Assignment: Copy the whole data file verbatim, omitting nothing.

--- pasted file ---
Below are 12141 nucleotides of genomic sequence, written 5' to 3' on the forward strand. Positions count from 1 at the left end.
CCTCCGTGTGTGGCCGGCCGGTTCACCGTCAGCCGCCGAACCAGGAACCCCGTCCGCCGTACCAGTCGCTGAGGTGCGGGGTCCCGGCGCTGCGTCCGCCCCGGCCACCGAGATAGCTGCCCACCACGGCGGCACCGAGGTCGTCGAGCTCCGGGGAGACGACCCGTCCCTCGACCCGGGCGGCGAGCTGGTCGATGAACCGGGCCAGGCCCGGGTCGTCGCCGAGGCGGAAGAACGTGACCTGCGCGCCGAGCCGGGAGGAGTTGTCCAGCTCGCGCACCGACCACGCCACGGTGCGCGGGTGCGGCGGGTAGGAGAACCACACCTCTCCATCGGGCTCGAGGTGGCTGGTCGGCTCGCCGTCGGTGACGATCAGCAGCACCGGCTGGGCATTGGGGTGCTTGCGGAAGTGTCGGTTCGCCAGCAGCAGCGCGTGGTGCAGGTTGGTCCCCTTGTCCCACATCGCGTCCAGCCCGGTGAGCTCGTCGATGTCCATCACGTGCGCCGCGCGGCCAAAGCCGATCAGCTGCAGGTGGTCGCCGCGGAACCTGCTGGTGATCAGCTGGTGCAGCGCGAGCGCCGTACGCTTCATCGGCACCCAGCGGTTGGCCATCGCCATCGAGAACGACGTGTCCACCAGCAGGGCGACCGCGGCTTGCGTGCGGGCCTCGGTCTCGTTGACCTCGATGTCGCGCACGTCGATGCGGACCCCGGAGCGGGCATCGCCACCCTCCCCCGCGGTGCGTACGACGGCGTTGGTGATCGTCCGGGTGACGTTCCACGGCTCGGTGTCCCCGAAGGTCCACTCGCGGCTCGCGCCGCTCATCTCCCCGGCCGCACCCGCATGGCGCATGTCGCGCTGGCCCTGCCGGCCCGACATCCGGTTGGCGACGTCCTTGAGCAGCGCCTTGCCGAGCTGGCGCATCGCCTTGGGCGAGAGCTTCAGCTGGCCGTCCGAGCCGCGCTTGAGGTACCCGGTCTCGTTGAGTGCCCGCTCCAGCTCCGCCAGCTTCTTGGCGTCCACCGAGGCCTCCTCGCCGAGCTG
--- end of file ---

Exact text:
Below are 12141 nucleotides of genomic sequence, written 5' to 3' on the forward strand. Positions count from 1 at the left end.
CCTCCGTGTGTGGCCGGCCGGTTCACCGTCAGCCGCCGAACCAGGAACCCCGTCCGCCGTACCAGTCGCTGAGGTGCGGGGTCCCGGCGCTGCGTCCGCCCCGGCCACCGAGATAGCTGCCCACCACGGCGGCACCGAGGTCGTCGAGCTCCGGGGAGACGACCCGTCCCTCGACCCGGGCGGCGAGCTGGTCGATGAACCGGGCCAGGCCCGGGTCGTCGCCGAGGCGGAAGAACGTGACCTGCGCGCCGAGCCGGGAGGAGTTGTCCAGCTCGCGCACCGACCACGCCACGGTGCGCGGGTGCGGCGGGTAGGAGAACCACACCTCTCCATCGGGCTCGAGGTGGCTGGTCGGCTCGCCGTCGGTGACGATCAGCAGCACCGGCTGGGCATTGGGGTGCTTGCGGAAGTGTCGGTTCGCCAGCAGCAGCGCGTGGTGCAGGTTGGTCCCCTTGTCCCACATCGCGTCCAGCCCGGTGAGCTCGTCGATGTCCATCACGTGCGCCGCGCGGCCAAAGCCGATCAGCTGCAGGTGGTCGCCGCGGAACCTGCTGGTGATCAGCTGGTGCAGCGCGAGCGCCGTACGCTTCATCGGCACCCAGCGGTTGGCCATCGCCATCGAGAACGACGTGTCCACCAGCAGGGCGACCGCGGCTTGCGTGCGGGCCTCGGTCTCGTTGACCTCGATGTCGCGCACGTCGATGCGGACCCCGGAGCGGGCATCGCCACCCTCCCCCGCGGTGCGTACGACGGCGTTGGTGATCGTCCGGGTGACGTTCCACGGCTCGGTGTCCCCGAAGGTCCACTCGCGGCTCGCGCCGCTCATCTCCCCGGCCGCACCCGCATGGCGCATGTCGCGCTGGCCCTGCCGGCCCGACATCCGGTTGGCGACGTCCTTGAGCAGCGCCTTGCCGAGCTGGCGCATCGCCTTGGGCGAGAGCTTCAGCTGGCCGTCCGAGCCGCGCTTGAGGTACCCGGTCTCGTTGAGTGCCCGCTCCAGCTCCGCCAGCTTCTTGGCGTCCACCGAGGCCTCCTCGCCGAGCTG